“Heads Will Roll and ARMOUR are part of the Neural Pathways Program: a two year investigation by Self Help Arts into the relationships between the arts and mental health, from the perspective of artists. Over the past few years in particular, there has been a great influx of realisation, concern, and activism in regards to this issue. Studies revealing the complex realities of living as an artist have inspired our industry to take action; these actions include organisational reform, awareness campaigns and many panel discussions! Which is brilliant.
What Self Help Arts is aiming to do is retain the artist voice in this discourse – to find creative and collaborative ways of exploring these themes, through the actualisation of performance and installation work. Outside of the Neural Pathways Program, we are artists working either independently or within the small to medium arts sector, with lived experience of mental health issues. Gathering together through this program, we are translating these experiences in the best way we know how – through making art! We are doing this with the consistent concern of accessibility – that anyone can access this work and feel heard … or understood … maybe for the first time ever.
As an artist who readily identifies as living with mental health issues and addiction, it is really important to me that artists have a safe, specific, and dedicated space to explore these issues, as opposed to feeling ashamed and yearning to recess. And so I have established Self Help Arts in order to provide that space.”
Margot Politis | Artistic Director
SELF HELP ARTS
Self Help Arts is a collective of artists, with and without mental health support needs, or who have people in their lives living with mental health support needs.
Established by Margot Politis, an artist who identifies as living with mental illness and addiction, we make live installation/performance work that addresses these themes, and the theories that surround them.
We seek to create emotional resonance between performer and audience; to present work that is honest; work that a person can observe for one moment, and in that moment feel understood – maybe intrinsically, maybe superficially, maybe inexplicably.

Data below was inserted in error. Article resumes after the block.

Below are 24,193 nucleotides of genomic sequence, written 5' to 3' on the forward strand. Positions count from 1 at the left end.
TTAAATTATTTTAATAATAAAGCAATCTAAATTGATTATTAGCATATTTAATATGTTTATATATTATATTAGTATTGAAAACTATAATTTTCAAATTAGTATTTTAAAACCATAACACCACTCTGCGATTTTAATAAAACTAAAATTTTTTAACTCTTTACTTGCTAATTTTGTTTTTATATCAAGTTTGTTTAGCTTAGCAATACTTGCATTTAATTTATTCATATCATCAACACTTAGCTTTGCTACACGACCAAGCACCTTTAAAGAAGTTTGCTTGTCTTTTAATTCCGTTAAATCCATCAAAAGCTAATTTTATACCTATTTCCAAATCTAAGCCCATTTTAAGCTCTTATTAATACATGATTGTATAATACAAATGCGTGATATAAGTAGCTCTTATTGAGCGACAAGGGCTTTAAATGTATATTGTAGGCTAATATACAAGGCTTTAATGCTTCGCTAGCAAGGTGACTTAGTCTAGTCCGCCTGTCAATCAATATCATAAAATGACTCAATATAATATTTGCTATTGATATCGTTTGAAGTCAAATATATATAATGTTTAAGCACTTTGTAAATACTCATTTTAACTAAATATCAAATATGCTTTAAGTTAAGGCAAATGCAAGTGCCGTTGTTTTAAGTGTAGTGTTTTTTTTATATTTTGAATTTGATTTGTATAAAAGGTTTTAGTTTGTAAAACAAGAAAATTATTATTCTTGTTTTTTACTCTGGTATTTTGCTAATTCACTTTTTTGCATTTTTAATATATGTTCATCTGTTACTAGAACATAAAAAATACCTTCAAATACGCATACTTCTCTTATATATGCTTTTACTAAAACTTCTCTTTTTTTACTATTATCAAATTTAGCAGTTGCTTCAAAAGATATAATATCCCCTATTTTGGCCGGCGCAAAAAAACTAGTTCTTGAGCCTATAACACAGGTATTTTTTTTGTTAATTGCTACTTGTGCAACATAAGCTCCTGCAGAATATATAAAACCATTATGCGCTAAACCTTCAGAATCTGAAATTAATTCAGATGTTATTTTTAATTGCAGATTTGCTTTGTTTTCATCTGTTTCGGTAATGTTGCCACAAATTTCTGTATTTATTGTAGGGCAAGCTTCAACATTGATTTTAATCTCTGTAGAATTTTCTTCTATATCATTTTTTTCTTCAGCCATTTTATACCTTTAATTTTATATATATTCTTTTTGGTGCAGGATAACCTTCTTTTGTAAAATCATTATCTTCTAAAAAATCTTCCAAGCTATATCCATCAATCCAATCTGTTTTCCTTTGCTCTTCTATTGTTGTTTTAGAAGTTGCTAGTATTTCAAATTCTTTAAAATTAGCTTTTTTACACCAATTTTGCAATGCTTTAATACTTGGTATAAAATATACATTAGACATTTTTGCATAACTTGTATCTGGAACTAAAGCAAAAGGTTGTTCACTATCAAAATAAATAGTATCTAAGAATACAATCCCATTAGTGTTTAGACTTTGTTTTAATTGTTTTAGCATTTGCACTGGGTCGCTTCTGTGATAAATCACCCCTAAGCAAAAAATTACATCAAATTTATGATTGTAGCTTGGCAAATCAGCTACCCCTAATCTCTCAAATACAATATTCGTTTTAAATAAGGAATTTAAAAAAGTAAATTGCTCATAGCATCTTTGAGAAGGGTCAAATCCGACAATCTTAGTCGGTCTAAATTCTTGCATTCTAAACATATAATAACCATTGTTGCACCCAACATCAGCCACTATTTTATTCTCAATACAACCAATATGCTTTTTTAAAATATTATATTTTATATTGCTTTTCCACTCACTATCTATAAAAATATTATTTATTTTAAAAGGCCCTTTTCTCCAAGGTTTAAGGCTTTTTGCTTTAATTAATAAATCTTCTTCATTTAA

Over 15 years of practice, Margot has become a recognised leader in NSW inclusive arts practice as a performer, choreographer, and devisor of new dance theatre. Currently Associate Director at Milk Crate Theatre, Margot spent 2009-2016 as the Accessibility Director at Shopfront Arts Co-op. She began her career performing with Restless Dance Theatre (SA) as a mentee to Kat Worth in 2004. In 2009, she moved to Sydney and established the Bodylines Dance Theatre Ensemble for young people with disability at Shopfront, which has grown to become an icon of inclusive arts practice in the Southern Sydney LGA.
Margot has been funded to study with various companies and artists in the USA: Axis Dance, The Gabrielle Roth Moving Centre, Tricia Brouk; and in 2013 was awarded a Cultural Leadership Grant from The Australia Council for the Arts to do the same in the UK, working with: Candoco Dance Company, Stopgap Dance, Mind The Gap, Graeae Theatre, and Oily Cart. As an independent practitioner, she has worked with Ausdance NSW, Accessible Arts NSW, Murmuration, Dirty Feet, The Song Room, Ever After Theatre, and Autism Spectrum Australia. In May 2015 she was artist in residence at Tasdance, Launceston, to provide skills development in inclusive practice for the company.
In 2015, Margot established Self Help Arts, which in 2016 premiered The Forest Unyielding at 107 Redfern, for which a forest was built inside a theatre to represent the creation of neural pathways and addiction. Margot has spoken at many events about disability and mental health, including as a panellist at the MCA Mental Health Awareness Week forum, and has consulted on the development of Arts and Health policy for government and organisations.